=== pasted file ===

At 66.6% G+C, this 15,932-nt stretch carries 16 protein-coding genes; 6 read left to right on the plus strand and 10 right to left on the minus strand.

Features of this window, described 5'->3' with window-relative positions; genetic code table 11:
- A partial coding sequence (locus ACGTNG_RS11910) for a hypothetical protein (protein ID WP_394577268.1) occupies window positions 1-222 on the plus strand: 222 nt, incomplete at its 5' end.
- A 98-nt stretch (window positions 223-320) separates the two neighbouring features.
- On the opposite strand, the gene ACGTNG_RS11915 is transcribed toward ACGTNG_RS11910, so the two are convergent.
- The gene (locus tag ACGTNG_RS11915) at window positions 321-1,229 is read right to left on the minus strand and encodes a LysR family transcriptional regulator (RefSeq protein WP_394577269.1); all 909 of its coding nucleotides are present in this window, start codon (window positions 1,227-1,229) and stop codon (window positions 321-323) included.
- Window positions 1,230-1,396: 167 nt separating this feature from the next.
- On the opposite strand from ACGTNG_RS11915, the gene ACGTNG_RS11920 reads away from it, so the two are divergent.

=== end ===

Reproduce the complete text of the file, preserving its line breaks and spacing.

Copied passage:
At 66.6% G+C, this 15,932-nt stretch carries 16 protein-coding genes; 6 read left to right on the plus strand and 10 right to left on the minus strand.

Features of this window, described 5'->3' with window-relative positions; genetic code table 11:
- A partial coding sequence (locus ACGTNG_RS11910) for a hypothetical protein (protein ID WP_394577268.1) occupies window positions 1-222 on the plus strand: 222 nt, incomplete at its 5' end.
- A 98-nt stretch (window positions 223-320) separates the two neighbouring features.
- On the opposite strand, the gene ACGTNG_RS11915 is transcribed toward ACGTNG_RS11910, so the two are convergent.
- The gene (locus tag ACGTNG_RS11915) at window positions 321-1,229 is read right to left on the minus strand and encodes a LysR family transcriptional regulator (RefSeq protein WP_394577269.1); all 909 of its coding nucleotides are present in this window, start codon (window positions 1,227-1,229) and stop codon (window positions 321-323) included.
- Window positions 1,230-1,396: 167 nt separating this feature from the next.
- On the opposite strand from ACGTNG_RS11915, the gene ACGTNG_RS11920 reads away from it, so the two are divergent.